Another summer, another Coastal Plain League Championship for the Savannah Bananas. Last weekend at Grayson Stadium, the collegiate summer league’s champs celebrated a second straight title and a third since the franchise’s inception in 2016.
What can be said about their success that hasn’t already been said? Probably not much. The Bananas have had success on and off the field at seemingly every turn. Everything they touch turns to yellow gold. They are truly “on a heater,” as the kids say.
We know this. We know about the Fans First mindset, the marketing brilliance and the level of excellence from the on-field product. A new age of baseball has been displayed primarily at a stadium built in 1926. It has worked to perfection for owner Jesse Cole and nearly everyone involved.
Cole is always looking ahead, searching for the next “thing” to bring Banana fans across the globe. In the spirit of that, it’s natural for some to wonder about the future of the team, and more specifically, how its relationship with the city and with historic Grayson Stadium will look in years to come.
Because the past is obvious, but the Bananas’ future in Savannah is anything but.
Cole and Fans First Entertainment agreed to a five-year stadium lease with the City of Savannah a few years back. The agreement began on October 1, 2020 and runs through September 1, 2025. It includes an opt-in faucet which would allow the Bananas another five-year extension to remain at Grayson beyond the fall of 2025. Cole and company would need to notify the city by May 2025 if that extension is to happen.
There is nothing about the Bananas and nothing about Cole which suggests they would leave Savannah. In fact, everything Cole has said in the past points to the opposite being true.
“Savannah is our home; Grayson Stadium is our Disney World. That is our focus,” Cole told The Savannah Morning News in September of 2020 after news on the five-year lease agreement surfaced. “We’re putting everything we can into making Grayson Stadium nicer, more beautiful, a better destination for more people. That’s all we’re focusing on for right now. I don’t think we’re interested in setting up another team in another location or any of that.”
That’s a nice thought. After all, everyone loves Disney World. But given the recent and constant expansion of the “Banana-Ball” and “World Tour” aspects of Fans First, it’s fair to wonder if the Bananas are on pace to outgrow their Disney World stadium, and the city which leases it to them for essentially $75,000 annually.
Without the Bananas, Grayson Stadium would almost certainly deteriorate quicker than it already is. The city maintains the field and the general stadium upkeep, but they do so because they are collecting nice monthly payments from Grayson’s current tennant. Should that tennant decide to move on, the city would be much less inclined to keep up with maintenance at the Victory Drive venue.
So while Cole contends the team has no plans of leaving anytime soon, the fact remains that the city needs the Bananas.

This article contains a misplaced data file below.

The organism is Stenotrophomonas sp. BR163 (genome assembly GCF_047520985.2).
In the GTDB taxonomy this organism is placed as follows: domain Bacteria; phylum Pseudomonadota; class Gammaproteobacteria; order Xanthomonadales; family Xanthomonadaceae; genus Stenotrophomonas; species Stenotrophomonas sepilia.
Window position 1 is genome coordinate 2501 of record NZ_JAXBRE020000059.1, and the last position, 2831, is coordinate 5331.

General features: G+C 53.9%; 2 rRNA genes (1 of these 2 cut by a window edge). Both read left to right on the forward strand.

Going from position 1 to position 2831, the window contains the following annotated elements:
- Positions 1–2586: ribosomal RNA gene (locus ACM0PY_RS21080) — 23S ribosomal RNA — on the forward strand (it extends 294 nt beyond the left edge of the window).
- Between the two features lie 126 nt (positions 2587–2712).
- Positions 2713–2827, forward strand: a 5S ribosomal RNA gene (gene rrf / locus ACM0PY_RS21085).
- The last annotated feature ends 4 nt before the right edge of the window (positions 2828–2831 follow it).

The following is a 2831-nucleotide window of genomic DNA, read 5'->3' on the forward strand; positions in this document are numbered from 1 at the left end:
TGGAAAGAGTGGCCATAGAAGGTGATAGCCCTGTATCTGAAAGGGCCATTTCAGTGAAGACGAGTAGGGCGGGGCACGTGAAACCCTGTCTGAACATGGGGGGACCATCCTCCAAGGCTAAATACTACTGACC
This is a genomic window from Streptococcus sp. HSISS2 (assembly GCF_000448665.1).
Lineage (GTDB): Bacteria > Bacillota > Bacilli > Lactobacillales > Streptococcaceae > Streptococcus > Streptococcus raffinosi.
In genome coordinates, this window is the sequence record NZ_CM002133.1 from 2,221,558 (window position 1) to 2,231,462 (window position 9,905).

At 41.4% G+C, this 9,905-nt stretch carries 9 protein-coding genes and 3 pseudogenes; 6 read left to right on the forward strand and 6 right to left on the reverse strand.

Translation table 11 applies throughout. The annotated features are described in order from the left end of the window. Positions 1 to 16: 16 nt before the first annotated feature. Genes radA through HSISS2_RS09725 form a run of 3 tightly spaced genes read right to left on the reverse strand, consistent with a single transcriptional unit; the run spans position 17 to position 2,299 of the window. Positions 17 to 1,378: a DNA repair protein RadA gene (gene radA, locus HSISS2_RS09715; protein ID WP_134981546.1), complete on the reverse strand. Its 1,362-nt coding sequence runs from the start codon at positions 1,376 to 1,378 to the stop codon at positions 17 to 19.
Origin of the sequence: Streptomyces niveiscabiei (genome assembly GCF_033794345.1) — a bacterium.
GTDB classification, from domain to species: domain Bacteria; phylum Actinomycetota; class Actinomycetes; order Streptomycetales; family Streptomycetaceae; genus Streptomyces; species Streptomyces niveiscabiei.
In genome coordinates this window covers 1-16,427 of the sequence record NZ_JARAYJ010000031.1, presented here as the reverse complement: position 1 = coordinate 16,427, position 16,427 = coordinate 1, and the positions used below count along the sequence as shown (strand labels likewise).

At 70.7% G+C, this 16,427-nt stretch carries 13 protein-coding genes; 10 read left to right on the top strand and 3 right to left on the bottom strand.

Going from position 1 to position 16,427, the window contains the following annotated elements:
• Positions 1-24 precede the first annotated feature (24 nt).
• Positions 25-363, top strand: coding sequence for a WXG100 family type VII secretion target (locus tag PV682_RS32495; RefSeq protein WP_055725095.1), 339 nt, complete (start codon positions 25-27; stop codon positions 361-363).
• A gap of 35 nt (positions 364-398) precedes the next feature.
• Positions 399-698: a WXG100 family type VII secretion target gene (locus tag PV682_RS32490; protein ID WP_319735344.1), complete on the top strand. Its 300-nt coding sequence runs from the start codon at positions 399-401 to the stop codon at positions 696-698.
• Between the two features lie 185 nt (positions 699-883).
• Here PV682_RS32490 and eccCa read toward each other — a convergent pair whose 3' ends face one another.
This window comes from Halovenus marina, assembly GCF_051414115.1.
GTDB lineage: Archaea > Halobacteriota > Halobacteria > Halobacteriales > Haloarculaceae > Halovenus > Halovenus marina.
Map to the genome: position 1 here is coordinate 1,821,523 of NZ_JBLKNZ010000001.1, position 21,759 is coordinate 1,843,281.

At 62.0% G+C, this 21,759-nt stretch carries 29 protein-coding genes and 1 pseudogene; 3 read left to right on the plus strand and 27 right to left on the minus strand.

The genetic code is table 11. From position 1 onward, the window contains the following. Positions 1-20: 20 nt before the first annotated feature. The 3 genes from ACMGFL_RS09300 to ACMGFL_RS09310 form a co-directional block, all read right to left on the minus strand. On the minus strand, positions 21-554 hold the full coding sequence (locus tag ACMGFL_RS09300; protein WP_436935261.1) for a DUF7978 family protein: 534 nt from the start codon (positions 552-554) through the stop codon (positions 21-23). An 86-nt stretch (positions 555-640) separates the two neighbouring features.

But do the Bananas need Savannah?
One glance at the success of sold-out events in stadiums and cities across the country would give you the answer to that question. It’s a resounding no, they don’t need Savannah.
“If we could sign a 100-year lease, we would sign a 100-year lease,” Cole told the Savannah Morning News in 2020. “We believe in this community. We believe in what we can do.”
Again, the actions by Cole and his brand have backed up that sentiment of loyalty to Savannah. But it is becoming increasingly clear that Cole’s bunch can have success all over the country, and that gives the Bananas leverage they didn’t have in 2016.
Could you imagine being the Mayor or city council member responsible for letting the Bananas leave Savannah? That’s something that no Savannah politician wants on the resume.
So, when the current lease expires in three years, it isn’t too crazy to think the Bananas will want more from Savannah for things like helping to restore Grayson. And why shouldn’t they ask for more? They’ve held up their end of the bargain and then some.
Their leverage grows with every sellout and outgrowing Disney World is a real possibility.
Local high school teams, coaches and players spent time previewing the 2022 season at the Optim Orthopedic & Prep Sports Report Football Media Day on Saturday, August 6 at EnMarket Arena. Of course, Benedictine is the main attraction entering this season after Danny Britt’s Cadets won the Class 4A State Championship in 2021. When the BC head coach addressed the room from the podium, he made sure to remind anyone listening that his 2022 team will have to make an identity of its own. “The goal is not repeating this season,” he said. “We don’t even talk about it. I tell (the players) and the coaches, ‘don’t wear your rings around’ because that year is gone, most of those players are gone. This is a new team.”
A rising junior at Calvary Day, Will Hampton committed to play baseball at Vanderbilt University last week on his Twitter page (@will_hampton18). As a sophomore pitcher/first baseman for the Cavs last season, Hampton posted a slash line of .368/.495/1.058 OPS at the plate. On the mound, the lefty was 4-1 with a 0.75 ERA. Hampton is the second LHP from a Savannah private school in recent years to commit to play at Vandy as Benedictine’s Carter Holton just wrapped up his freshman season in Nashville.